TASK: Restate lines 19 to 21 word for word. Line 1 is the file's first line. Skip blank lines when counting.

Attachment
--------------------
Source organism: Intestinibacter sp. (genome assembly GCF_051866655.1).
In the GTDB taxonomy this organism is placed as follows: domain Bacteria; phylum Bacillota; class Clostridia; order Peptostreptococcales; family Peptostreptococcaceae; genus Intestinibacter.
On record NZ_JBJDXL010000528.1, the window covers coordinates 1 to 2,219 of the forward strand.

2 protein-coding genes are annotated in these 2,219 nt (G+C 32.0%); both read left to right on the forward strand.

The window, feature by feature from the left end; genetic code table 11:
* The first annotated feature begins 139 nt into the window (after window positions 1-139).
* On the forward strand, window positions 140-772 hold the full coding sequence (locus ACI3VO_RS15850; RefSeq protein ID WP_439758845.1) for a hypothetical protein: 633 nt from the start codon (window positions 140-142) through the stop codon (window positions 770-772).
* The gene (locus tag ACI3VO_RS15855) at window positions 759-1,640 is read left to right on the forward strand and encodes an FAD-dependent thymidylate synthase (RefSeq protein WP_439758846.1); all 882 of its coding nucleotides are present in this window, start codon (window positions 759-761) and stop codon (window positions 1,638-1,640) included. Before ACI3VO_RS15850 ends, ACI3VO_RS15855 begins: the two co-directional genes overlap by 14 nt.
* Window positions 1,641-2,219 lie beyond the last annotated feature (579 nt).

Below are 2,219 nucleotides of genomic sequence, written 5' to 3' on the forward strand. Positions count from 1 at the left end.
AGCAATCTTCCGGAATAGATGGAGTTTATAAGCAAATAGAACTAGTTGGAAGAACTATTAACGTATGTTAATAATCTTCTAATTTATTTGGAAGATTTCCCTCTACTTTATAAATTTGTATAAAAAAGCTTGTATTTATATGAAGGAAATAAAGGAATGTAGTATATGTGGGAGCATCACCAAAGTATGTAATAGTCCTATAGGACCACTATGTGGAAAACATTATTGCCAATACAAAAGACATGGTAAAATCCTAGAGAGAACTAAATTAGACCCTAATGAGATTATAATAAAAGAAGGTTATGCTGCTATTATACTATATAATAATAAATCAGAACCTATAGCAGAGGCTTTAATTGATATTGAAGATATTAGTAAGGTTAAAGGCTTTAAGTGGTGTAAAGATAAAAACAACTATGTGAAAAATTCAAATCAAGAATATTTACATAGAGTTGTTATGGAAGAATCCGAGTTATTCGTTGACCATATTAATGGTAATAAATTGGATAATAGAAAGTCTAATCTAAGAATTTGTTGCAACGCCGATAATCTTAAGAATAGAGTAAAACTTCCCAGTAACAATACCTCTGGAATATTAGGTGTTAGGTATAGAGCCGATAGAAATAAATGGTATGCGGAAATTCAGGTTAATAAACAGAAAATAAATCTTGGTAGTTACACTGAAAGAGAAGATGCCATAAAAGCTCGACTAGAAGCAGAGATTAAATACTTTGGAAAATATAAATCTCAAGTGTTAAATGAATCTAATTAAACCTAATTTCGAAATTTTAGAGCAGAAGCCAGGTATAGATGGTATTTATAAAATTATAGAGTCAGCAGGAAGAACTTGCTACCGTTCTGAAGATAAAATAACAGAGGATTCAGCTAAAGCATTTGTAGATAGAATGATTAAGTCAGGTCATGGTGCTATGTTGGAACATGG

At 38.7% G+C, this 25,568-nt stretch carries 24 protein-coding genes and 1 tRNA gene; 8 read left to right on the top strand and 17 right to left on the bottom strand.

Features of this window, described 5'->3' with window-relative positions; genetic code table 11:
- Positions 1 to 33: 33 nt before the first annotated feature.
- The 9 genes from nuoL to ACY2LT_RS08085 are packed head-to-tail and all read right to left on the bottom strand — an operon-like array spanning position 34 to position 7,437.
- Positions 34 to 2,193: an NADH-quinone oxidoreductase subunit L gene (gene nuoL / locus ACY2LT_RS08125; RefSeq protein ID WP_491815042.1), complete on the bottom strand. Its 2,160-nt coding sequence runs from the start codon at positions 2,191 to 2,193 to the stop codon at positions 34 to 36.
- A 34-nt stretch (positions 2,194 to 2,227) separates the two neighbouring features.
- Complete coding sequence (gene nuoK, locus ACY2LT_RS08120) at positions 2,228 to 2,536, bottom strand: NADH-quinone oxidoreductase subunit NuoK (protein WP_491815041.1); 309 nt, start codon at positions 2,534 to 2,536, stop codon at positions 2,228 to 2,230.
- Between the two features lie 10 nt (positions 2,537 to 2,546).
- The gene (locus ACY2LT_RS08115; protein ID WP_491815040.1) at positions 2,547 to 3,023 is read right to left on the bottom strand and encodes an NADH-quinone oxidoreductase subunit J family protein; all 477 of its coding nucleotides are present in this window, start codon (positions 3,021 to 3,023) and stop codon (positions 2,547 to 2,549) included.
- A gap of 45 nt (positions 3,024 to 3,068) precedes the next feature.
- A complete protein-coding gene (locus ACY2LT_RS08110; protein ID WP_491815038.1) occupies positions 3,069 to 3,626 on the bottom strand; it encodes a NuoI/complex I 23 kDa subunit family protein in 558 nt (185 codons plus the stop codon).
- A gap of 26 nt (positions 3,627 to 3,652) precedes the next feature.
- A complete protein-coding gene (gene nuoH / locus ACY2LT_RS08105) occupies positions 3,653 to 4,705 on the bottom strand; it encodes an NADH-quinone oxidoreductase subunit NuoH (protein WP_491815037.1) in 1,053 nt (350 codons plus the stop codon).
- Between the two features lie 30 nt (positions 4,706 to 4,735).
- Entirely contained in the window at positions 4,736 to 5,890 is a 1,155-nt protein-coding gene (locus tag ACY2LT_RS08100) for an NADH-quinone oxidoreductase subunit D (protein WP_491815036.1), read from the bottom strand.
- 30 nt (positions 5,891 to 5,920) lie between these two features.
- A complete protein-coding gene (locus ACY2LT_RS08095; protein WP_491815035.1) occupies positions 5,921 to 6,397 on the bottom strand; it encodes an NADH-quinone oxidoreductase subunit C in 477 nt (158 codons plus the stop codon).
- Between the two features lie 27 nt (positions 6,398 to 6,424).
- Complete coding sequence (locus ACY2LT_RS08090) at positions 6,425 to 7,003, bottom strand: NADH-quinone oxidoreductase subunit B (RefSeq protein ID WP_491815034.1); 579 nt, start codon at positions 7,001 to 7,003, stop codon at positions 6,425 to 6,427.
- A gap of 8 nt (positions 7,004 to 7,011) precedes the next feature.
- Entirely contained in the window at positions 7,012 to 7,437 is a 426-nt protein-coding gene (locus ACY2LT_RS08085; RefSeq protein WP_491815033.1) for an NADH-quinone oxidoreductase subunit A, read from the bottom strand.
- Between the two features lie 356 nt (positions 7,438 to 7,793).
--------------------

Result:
- Between the two features lie 10 nt (positions 2,537 to 2,546).
- The gene (locus ACY2LT_RS08115; protein ID WP_491815040.1) at positions 2,547 to 3,023 is read right to left on the bottom strand and encodes an NADH-quinone oxidoreductase subunit J family protein; all 477 of its coding nucleotides are present in this window, start codon (positions 3,021 to 3,023) and stop codon (positions 2,547 to 2,549) included.
- A gap of 45 nt (positions 3,024 to 3,068) precedes the next feature.